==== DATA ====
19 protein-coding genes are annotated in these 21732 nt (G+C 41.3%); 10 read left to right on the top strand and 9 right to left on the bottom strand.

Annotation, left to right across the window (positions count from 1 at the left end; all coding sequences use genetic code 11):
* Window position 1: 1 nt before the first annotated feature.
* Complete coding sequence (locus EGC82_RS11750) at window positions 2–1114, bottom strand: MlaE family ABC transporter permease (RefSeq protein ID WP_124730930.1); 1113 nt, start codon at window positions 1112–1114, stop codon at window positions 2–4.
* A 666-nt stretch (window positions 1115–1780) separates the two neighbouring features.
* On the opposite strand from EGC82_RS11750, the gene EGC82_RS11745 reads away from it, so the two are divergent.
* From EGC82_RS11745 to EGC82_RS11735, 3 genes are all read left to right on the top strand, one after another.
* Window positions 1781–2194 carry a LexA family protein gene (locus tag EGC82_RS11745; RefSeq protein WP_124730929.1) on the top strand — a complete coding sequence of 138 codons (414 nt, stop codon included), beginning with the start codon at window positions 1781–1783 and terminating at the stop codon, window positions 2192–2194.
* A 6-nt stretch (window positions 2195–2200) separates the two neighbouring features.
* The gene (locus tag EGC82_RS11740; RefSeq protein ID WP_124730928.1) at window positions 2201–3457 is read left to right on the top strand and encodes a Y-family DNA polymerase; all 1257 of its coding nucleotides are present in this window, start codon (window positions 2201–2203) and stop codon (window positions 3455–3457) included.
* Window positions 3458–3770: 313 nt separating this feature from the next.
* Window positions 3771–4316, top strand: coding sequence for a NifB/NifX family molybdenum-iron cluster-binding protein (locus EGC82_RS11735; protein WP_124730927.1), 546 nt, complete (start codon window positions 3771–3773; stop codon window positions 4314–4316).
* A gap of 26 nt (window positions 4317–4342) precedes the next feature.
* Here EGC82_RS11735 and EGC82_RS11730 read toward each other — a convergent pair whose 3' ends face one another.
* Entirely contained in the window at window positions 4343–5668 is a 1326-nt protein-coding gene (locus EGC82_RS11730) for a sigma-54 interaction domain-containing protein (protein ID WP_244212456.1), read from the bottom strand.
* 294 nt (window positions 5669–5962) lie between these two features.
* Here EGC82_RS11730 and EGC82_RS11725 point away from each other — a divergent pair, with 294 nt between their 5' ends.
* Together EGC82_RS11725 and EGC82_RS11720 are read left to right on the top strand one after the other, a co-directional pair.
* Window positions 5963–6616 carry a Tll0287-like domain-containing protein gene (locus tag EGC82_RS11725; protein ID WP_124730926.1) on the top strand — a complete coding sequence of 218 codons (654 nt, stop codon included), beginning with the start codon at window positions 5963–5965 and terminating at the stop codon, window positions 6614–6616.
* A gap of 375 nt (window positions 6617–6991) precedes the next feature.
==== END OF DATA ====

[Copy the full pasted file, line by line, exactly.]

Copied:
19 protein-coding genes are annotated in these 21732 nt (G+C 41.3%); 10 read left to right on the top strand and 9 right to left on the bottom strand.

Annotation, left to right across the window (positions count from 1 at the left end; all coding sequences use genetic code 11):
* Window position 1: 1 nt before the first annotated feature.
* Complete coding sequence (locus EGC82_RS11750) at window positions 2–1114, bottom strand: MlaE family ABC transporter permease (RefSeq protein ID WP_124730930.1); 1113 nt, start codon at window positions 1112–1114, stop codon at window positions 2–4.
* A 666-nt stretch (window positions 1115–1780) separates the two neighbouring features.
* On the opposite strand from EGC82_RS11750, the gene EGC82_RS11745 reads away from it, so the two are divergent.
* From EGC82_RS11745 to EGC82_RS11735, 3 genes are all read left to right on the top strand, one after another.
* Window positions 1781–2194 carry a LexA family protein gene (locus tag EGC82_RS11745; RefSeq protein WP_124730929.1) on the top strand — a complete coding sequence of 138 codons (414 nt, stop codon included), beginning with the start codon at window positions 1781–1783 and terminating at the stop codon, window positions 2192–2194.
* A 6-nt stretch (window positions 2195–2200) separates the two neighbouring features.
* The gene (locus tag EGC82_RS11740; RefSeq protein ID WP_124730928.1) at window positions 2201–3457 is read left to right on the top strand and encodes a Y-family DNA polymerase; all 1257 of its coding nucleotides are present in this window, start codon (window positions 2201–2203) and stop codon (window positions 3455–3457) included.
* Window positions 3458–3770: 313 nt separating this feature from the next.
* Window positions 3771–4316, top strand: coding sequence for a NifB/NifX family molybdenum-iron cluster-binding protein (locus EGC82_RS11735; protein WP_124730927.1), 546 nt, complete (start codon window positions 3771–3773; stop codon window positions 4314–4316).
* A gap of 26 nt (window positions 4317–4342) precedes the next feature.
* Here EGC82_RS11735 and EGC82_RS11730 read toward each other — a convergent pair whose 3' ends face one another.
* Entirely contained in the window at window positions 4343–5668 is a 1326-nt protein-coding gene (locus EGC82_RS11730) for a sigma-54 interaction domain-containing protein (protein ID WP_244212456.1), read from the bottom strand.
* 294 nt (window positions 5669–5962) lie between these two features.
* Here EGC82_RS11730 and EGC82_RS11725 point away from each other — a divergent pair, with 294 nt between their 5' ends.
* Together EGC82_RS11725 and EGC82_RS11720 are read left to right on the top strand one after the other, a co-directional pair.
* Window positions 5963–6616 carry a Tll0287-like domain-containing protein gene (locus tag EGC82_RS11725; protein ID WP_124730926.1) on the top strand — a complete coding sequence of 218 codons (654 nt, stop codon included), beginning with the start codon at window positions 5963–5965 and terminating at the stop codon, window positions 6614–6616.
* A gap of 375 nt (window positions 6617–6991) precedes the next feature.